One important question that needs to be answered is which of the depicted connectivity schemes appears in the HF. Le Duigou et al. (2014) observed that local recurrent excitation of pyramidal cells in cornu ammonis 3 (CA3) is weak, whereas interneuron excitation appears to be quite effective. Hence, their finding is in favor of the implementation depicted in Figure 3D. Nevertheless, the variant depicted in Figure 3C is also possible, and additional studies are required to further verify if, and if so, which type of implementation is present in local microcircuits of the HF.

It also remains to investigate how many neurons are required to store either symbols or, more important, transitions of a universal MTS. This is the focus of the next section.

3.5  Encoding Capacity of the Universal MTS

The definition of π introduced a bundling trick. Transition bundling provides several benefits when analyzing the computational logic and storage requirements of an MTS, especially in the light of neural encodings. Consider the following thought experiment. Suppose that the generation of a bundle (e.g., a neuron) is energetically expensive; however, the addition of a transition point (e.g., a dendritic spine) to an existing bundle is comparably cheap. To avoid evolutionary pressure (Niven & Laughlin, 2008), the goal is thus to minimize the overall cost. This corresponds to maximizing the number of transition points while minimizing the number of bundles. As will be shown now, it is not possible to merge arbitrary transition points in one bundle without violating the axioms already introduced.

Theorem 1.

Let σΣ, M an MTS on the alphabet Σ, Π the corresponding transition set, and π=(S,T) a transition bundle. M generates valid sequences if and only if the following conditions hold:

  1. σkππ¬σk,

  2. πσlσl¬π.

The sets of symbols S,T for a π=(S,T) must be mutually exclusive: ST=.

Proof.

(1) From axiom 1, it follows immediately that any transition π that is defined for σk and leads to σk violates the nonstationarity condition. (2) Without loss of generality, consider the three symbols σ0,σ1,σ2Σ and σ0σ1σ2 but σ0¬σ2. This yields the transition points τ0=(σ0,σ1) and τ1=(σ1,σ2). Assume further that τ0 and τ1 are bundled in π and that σ0 and π are true. It follows that σ0τ0σ1. However, σ1τ1σ2 and thus σ0πσ2. This contradicts the assumption and violates the coherency constraint.

Definition 5

(minimality, universality). An MTS M is minimal if there exists only one πi for any σk: σkπiσk¬πj for any ji. In a universalM, any arbitrary transition between two symbols σk,σl is possible.

Corollary 1.

The input set Si of a transition bundle πi is singleton for a minimal and universalM.

Proof.

σkπi and πiσl,lk. According to theorem 1, σl¬πi,lk.

Corollary 2.

Let Σ be an alphabet of size M and Π a transition set of N transition bundles πi={Si,Ti} for a minimal universal M in which a transition between any two symbols is feasible. Then M=N.

The corollary can be proved by reduction to the graph-coloring problem. In this problem, each node of a graph is assigned a color such that no two neighboring nodes share the same color (Cormen, Leiserson, Rivest, & Stein, 2009). The number of required colors is called the chromatic number of the graph.

Proof.

Construct the graph G of M in which each transition is represented by a node and any symbol by a directed edge. G is a complete digraph; that is, each pair of nodes is connected by a pair of directed edges. By merging any such pair of directed edges, G can be reduced to a simple complete graph.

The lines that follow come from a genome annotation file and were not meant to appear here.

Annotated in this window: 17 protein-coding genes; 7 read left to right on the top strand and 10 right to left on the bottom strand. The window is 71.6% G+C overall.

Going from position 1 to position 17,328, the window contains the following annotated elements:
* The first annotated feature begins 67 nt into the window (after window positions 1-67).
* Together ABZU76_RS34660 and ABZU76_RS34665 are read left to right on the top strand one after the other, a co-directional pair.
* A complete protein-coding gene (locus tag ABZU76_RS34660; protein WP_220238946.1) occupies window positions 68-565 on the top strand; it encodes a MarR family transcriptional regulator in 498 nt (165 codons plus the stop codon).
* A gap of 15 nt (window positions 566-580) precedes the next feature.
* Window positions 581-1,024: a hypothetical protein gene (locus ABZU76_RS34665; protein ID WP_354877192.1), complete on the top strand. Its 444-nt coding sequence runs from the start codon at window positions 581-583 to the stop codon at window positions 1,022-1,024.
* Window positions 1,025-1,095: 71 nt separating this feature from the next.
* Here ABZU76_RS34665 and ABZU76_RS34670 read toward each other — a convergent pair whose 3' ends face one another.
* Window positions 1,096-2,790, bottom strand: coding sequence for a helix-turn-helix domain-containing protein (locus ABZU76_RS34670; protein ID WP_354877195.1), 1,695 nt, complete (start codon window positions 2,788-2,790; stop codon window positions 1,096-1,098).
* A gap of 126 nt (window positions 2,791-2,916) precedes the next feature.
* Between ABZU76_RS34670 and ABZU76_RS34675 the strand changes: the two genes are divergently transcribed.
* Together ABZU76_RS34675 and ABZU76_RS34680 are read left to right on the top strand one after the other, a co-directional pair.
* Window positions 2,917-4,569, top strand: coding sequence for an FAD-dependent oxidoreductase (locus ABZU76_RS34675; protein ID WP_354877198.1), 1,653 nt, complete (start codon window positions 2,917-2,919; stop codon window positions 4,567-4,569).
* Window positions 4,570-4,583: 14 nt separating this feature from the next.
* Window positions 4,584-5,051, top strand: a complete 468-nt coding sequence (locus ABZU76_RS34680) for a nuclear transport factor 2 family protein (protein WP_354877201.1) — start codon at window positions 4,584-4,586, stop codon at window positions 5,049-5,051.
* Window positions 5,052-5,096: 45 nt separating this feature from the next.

According to theorem 1, SiTi= for any πi. Therefore, only those transitions can be bundled that are not connected by an edge in G. The number of independent nodes in G is equivalent to the chromatic number of the graph, which is equal to the number of nodes in a complete graph (Cormen et al., 2009).

Figure 4B shows an example of a transition graph of a sequence of four symbols after reduction to the simple complete graph. Each edge is annotated with two symbols—the symbols by which the transition can be reached in the complete digraph.
Figure 4:

Sequence and transition graph example. (A) A sequence of five consecutive symbols σ1,,σ5. The transitions τ1,,τ4 can be bundled into π1 and π2 without violating any constraints. (B) The reduced transition graph for a fully connected universal MTS is a simple, complete graph, here shown for four transitions and four symbols.

Figure 4:

Sequence and transition graph example. (A) A sequence of five consecutive symbols σ1,,σ5. The transitions τ1,,τ4 can be bundled into π1 and π2 without violating any constraints. (B) The reduced transition graph for a fully connected universal MTS is a simple, complete graph, here shown for four transitions and four symbols.

3.6  Multitransition Systems in Euclidean Space

The space that is constructed by symbols δi and transitions τj above is the discrete topological space with the induced discrete metric. However, the world in which animals reside is not discrete, and, more important, arbitrary jumps between any two locations are infeasible. In particular, the perceived environment is a complete metric space, the Euclidean. For brevity this will simply be called metric space from now on. Hence, an MTS L that encodes transitions in a metric space has different constraints than a universal MTS M does.

Encoding transitions between locations in a metric space depends on the detection of two consecutive positions. The following analysis is based on the assumption that there exists a continuous signal that depends on and uniquely identifies each possible location of the animal. In terms of the Euclidean space M, this corresponds to locations xM. Certainly an animal does not have access to coordinates; however, other stimuli are likely to provide the necessary information. For instance, geometrical information combined with head direction signals is sufficient to represent singular locations, as demonstrated in the boundary vector (BV) cell model (Barry et al., 2006).